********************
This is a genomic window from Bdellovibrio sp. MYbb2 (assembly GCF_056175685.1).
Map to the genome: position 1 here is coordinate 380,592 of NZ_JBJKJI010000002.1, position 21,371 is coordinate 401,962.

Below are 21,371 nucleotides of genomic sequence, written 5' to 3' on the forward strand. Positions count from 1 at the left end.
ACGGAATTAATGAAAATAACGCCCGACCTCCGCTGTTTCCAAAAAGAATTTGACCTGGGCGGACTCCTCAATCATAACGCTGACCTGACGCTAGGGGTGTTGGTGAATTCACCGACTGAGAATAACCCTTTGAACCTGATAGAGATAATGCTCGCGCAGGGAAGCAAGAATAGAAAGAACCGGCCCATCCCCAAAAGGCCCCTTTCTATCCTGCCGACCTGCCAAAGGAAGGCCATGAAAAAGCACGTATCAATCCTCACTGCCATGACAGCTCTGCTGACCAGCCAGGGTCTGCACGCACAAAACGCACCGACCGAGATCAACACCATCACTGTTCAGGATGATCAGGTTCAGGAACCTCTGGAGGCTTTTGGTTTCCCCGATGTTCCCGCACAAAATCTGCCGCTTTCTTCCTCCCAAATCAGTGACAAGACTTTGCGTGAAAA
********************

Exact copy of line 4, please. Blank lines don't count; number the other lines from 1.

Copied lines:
ACGGAATTAATGAAAATAACGCCCGACCTCCGCTGTTTCCAAAAAGAATTTGACCTGGGCGGACTCCTCAATCATAACGCTGACCTGACGCTAGGGGTGTTGGTGAATTCACCGACTGAGAATAACCCTTTGAACCTGATAGAGATAATGCTCGCGCAGGGAAGCAAGAATAGAAAGAACCGGCCCATCCCCAAAAGGCCCCTTTCTATCCTGCCGACCTGCCAAAGGAAGGCCATGAAAAAGCACGTATCAATCCTCACTGCCATGACAGCTCTGCTGACCAGCCAGGGTCTGCACGCACAAAACGCACCGACCGAGATCAACACCATCACTGTTCAGGATGATCAGGTTCAGGAACCTCTGGAGGCTTTTGGTTTCCCCGATGTTCCCGCACAAAATCTGCCGCTTTCTTCCTCCCAAATCAGTGACAAGACTTTGCGTGAAAA